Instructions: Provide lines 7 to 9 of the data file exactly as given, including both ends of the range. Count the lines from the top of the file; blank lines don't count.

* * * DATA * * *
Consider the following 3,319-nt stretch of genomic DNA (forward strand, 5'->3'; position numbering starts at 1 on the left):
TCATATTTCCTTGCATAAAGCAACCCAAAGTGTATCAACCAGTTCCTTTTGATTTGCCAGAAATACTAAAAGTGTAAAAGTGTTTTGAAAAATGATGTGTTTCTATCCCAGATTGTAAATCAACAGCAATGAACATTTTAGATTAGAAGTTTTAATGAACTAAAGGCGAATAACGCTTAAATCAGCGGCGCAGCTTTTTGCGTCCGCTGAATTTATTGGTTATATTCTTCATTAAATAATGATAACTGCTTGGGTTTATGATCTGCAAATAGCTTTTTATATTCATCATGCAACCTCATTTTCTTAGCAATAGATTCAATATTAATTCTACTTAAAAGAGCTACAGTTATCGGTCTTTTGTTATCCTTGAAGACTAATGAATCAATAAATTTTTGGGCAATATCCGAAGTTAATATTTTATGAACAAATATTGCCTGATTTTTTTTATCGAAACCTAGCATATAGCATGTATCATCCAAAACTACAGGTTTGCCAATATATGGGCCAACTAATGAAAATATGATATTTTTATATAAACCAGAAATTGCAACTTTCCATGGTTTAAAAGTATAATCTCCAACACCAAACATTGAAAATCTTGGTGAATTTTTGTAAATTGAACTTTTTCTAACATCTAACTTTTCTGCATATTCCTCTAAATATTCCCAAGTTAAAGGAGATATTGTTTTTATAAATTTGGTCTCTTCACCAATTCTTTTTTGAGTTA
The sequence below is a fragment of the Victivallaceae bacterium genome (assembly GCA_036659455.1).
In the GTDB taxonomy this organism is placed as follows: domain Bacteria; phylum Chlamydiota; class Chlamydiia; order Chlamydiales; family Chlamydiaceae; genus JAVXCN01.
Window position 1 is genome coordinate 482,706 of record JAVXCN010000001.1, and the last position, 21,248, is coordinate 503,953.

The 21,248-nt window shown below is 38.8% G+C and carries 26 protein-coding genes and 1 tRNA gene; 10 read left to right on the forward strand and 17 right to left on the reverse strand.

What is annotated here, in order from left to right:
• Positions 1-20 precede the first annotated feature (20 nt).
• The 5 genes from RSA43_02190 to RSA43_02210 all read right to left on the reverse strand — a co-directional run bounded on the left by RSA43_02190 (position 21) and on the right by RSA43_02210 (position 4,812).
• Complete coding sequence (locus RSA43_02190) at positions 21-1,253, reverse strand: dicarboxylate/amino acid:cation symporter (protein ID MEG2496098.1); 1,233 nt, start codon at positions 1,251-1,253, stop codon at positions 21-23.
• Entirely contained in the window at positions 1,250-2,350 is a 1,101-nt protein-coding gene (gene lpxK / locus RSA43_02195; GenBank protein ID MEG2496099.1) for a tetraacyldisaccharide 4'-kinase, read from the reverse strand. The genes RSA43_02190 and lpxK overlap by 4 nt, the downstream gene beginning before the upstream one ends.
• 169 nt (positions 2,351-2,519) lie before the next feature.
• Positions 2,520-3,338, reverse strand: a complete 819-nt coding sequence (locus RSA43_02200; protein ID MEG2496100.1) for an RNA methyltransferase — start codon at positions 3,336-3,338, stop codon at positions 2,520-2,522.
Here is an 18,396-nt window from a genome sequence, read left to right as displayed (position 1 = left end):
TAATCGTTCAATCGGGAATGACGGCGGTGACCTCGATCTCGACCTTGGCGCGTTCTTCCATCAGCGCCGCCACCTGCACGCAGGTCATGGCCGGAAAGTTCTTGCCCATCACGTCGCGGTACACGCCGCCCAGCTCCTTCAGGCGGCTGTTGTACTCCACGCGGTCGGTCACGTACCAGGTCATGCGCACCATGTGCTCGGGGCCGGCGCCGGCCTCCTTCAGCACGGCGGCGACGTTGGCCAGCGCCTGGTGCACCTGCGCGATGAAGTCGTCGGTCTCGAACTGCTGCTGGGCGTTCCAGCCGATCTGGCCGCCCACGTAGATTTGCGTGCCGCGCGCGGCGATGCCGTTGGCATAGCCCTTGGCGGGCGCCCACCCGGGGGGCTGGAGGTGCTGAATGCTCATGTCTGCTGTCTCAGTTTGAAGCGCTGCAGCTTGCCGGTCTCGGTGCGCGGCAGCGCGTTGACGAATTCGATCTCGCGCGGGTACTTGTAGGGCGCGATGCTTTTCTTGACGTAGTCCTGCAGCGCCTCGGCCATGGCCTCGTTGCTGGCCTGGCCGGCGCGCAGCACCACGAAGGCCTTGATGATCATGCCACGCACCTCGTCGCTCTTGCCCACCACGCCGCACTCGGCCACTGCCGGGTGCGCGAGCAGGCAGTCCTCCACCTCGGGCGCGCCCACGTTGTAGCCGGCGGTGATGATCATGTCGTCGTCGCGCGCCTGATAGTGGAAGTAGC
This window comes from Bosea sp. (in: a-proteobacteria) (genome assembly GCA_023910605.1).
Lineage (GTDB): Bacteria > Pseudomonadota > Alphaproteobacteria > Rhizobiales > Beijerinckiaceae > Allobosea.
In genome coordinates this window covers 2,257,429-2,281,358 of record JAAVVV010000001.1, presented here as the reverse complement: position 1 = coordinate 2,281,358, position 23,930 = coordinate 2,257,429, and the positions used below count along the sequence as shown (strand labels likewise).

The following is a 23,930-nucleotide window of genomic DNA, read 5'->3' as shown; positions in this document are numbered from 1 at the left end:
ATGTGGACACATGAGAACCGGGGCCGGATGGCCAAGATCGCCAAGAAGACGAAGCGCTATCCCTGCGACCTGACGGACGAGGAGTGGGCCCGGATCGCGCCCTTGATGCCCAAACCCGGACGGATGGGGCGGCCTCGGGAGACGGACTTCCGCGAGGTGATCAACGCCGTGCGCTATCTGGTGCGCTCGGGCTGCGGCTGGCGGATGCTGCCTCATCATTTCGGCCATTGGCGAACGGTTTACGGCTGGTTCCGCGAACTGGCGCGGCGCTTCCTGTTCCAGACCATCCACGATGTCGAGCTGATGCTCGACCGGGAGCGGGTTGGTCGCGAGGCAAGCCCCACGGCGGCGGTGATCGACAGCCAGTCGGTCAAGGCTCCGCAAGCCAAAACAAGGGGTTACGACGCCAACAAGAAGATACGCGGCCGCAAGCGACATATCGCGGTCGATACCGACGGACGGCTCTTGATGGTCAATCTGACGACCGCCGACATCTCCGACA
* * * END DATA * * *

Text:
What is annotated here, in order from left to right:
• Positions 1-20 precede the first annotated feature (20 nt).
• The 5 genes from RSA43_02190 to RSA43_02210 all read right to left on the reverse strand — a co-directional run bounded on the left by RSA43_02190 (position 21) and on the right by RSA43_02210 (position 4,812).